Following an earlier workers’ petition calling for Walsh’s removal back in November 2015, a letter to the health department signed by eight senior staff members said that “whilst there may be some that disagree with the leadership style of the CEO…” since Walsh arrived, “he has managed the institution with fairness, innovation, enthusiasm, energy and dedication. His commitment to Batho Pele principles, streamlining administrative and managerial efficiency, enriching the work conditions of all employees and, above all, improving the quality of patient care, is clear to us.”
The reports says today Walsh is still trapped in the ongoing lock-out impasse. His specialist physician wife Michelle has meanwhile accepted a post at Settlers’ Hospital in Grahamstown.
Last December seven top managers at Fort England hospital accused Bhisho of acting illegally in appointing an interim acting CEO while not suspending Walsh or placing him on special leave.
Commenting on these doctors’ tales, Dr Desmond Kegakilwe, chair of Rural Doctors’ Association of South Africa (RuSASA), describes Fort England’s Roger Walsh and Mseleni’s Victor Fredlund as dedicated, vocation-driven doctors who helped deliver healthcare independently of political dispensations or changes.
“But no matter how good and dedicated you are, you will always end up the victim when you are the obstacle to the agenda of corrupt individuals,” says Kegakilwe. “We’re going to be watching these and similar cases very carefully in future.”
The report says Dr Mzukisi Grootboom, chair of the South African Medical Association, has slammed the KwaZulu-Natal Health Department for “turning a blind eye for political expediency”. SAMA was “extremely perturbed” at the treatment meted out to doctors who had dedicated most of their lives to servicing needy communities, especially in a country with a dire shortage of rural doctors and basic healthcare services. SAMA, declares Grootboom, will not rest until doctors Fredlund and Walsh are fully reinstated and proper procedures followed.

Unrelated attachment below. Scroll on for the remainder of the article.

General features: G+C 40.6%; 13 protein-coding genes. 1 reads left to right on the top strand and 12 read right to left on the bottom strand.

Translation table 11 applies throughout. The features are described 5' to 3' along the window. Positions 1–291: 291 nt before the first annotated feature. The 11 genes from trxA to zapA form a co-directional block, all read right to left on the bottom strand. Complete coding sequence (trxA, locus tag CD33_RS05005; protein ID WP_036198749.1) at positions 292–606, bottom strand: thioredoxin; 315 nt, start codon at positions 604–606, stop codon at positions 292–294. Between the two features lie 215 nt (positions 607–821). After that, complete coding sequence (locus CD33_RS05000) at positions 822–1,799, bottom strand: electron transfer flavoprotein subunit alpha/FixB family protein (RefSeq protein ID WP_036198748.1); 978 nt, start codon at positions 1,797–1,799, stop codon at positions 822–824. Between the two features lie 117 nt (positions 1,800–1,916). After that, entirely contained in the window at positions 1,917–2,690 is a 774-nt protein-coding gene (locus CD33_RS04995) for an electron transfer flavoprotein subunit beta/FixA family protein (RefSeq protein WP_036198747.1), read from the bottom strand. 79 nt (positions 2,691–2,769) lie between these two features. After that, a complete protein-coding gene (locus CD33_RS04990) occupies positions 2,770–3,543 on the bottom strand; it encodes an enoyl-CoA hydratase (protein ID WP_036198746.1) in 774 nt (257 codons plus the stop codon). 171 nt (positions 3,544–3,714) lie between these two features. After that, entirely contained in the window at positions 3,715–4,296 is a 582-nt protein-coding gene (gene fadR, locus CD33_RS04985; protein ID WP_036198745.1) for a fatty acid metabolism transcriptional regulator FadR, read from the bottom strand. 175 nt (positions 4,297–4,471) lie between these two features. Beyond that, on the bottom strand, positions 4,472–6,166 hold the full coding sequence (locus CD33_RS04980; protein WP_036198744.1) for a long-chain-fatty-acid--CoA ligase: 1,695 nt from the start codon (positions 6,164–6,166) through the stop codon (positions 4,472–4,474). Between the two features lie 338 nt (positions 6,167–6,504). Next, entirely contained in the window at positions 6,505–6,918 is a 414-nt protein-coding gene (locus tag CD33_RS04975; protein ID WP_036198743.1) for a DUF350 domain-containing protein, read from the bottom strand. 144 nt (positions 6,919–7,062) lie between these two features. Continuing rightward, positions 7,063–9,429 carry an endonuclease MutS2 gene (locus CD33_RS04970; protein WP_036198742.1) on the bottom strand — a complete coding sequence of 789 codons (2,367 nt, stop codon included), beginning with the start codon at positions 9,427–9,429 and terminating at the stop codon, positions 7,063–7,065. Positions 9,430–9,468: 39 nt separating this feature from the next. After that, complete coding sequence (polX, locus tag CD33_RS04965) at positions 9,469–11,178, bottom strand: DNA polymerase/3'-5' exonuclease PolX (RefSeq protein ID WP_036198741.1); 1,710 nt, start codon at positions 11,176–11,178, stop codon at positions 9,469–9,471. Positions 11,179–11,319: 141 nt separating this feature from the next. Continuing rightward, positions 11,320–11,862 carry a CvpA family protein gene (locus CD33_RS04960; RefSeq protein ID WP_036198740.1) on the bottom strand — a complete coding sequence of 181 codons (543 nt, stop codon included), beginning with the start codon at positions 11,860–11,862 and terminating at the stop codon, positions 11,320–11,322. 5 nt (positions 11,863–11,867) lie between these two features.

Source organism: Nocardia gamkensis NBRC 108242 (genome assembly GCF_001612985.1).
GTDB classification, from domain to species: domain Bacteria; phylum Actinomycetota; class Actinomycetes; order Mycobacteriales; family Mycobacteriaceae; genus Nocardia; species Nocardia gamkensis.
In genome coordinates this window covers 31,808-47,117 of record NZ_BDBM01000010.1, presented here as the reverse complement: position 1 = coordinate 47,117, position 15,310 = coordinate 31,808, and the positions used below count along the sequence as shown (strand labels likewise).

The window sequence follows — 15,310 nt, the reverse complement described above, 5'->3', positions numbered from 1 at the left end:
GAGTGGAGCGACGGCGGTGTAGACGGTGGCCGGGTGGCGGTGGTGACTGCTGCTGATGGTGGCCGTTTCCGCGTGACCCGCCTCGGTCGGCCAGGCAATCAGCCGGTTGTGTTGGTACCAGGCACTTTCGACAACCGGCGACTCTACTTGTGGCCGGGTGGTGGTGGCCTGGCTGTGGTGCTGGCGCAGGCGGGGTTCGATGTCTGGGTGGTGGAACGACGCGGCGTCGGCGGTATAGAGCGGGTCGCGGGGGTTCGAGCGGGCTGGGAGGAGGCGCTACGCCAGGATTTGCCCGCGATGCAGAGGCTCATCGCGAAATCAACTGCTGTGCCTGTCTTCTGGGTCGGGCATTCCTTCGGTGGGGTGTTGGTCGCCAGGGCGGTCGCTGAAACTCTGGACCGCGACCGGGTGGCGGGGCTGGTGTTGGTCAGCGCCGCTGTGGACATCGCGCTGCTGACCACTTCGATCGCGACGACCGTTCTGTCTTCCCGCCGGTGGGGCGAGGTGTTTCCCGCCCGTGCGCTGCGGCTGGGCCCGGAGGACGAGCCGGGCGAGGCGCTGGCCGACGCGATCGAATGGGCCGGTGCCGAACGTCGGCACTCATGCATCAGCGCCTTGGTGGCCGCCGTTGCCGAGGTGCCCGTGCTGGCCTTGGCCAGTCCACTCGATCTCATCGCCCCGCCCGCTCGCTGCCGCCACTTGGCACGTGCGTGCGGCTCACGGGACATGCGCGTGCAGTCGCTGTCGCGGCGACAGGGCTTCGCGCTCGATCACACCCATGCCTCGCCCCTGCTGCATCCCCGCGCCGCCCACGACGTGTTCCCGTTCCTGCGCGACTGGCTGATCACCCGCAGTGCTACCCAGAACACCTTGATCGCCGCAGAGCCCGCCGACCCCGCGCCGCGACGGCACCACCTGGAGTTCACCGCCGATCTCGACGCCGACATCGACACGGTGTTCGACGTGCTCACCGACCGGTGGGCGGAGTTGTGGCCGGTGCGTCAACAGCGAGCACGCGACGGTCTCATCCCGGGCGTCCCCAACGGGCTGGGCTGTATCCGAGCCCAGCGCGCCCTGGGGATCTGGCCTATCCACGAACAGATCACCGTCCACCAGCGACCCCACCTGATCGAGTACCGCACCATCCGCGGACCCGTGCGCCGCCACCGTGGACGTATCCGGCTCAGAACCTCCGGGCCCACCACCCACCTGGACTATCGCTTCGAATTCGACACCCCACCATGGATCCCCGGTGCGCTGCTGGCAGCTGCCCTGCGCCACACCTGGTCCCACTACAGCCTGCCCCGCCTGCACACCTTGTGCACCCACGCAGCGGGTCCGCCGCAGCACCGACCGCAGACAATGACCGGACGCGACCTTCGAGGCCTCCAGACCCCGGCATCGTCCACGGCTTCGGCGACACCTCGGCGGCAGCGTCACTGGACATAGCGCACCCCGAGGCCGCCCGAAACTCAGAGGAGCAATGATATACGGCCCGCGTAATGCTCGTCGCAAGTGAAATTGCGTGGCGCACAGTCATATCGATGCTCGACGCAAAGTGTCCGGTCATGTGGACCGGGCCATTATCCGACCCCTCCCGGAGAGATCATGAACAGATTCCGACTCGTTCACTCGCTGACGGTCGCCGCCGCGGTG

KwaZulu-Natal Health Department spokesperson Sam Mkhwanazi is quoted in the report as saying: “There are ongoing disciplinary matters involving a number of officials from Mseleni Hospital. However, it is not the practice of the department to ventilate in the public [sic] internal and confidential matters which are employer/employee related.”
The report says the Eastern Cape Health Department refuses to explain itself, despite repeated email, SMS and voice message requests. Not surprising, considering the extent of skulduggery and political manoeuvring within this excuse for a provincial health authority.
The report says the latest victim of the toxic hellhole is deputy director-general Karen Campbell, Bhisho’s long-serving and highly-regarded human resources head, who became a target after challenging union pressure to forcibly upgrade swathes of healthcare workers, ostensibly to stave off strikes. She’s had to be hospitalised, a nervous wreck.
• As Noseweek went to press, the KZN health authorities launched another attack on Fredlund. This time, charging him with irregularly appointing clinic nurses in 2014. He has been “relieved of his duties” as CEO of Mseleni Hospital and the CEO of neighbouring Bethesda Hospitalis now overseeing both facilities. Fredland continues working at the hospital as mere medical officer while he awaits his next hearing on 17 January.
• The Port Elizabeth Labour Court is currently hearing a dispute involving a R2m Vodacom tender, for which the funds were allegedly misused by Bhisho to boost the salaries of senior admin staff and Nehawu members. This is in addition to the R40m of budget meant to be used to recruit vitally needed healthcare professionals that was allegedly also misappropriated to promote admin staff.Noseweek report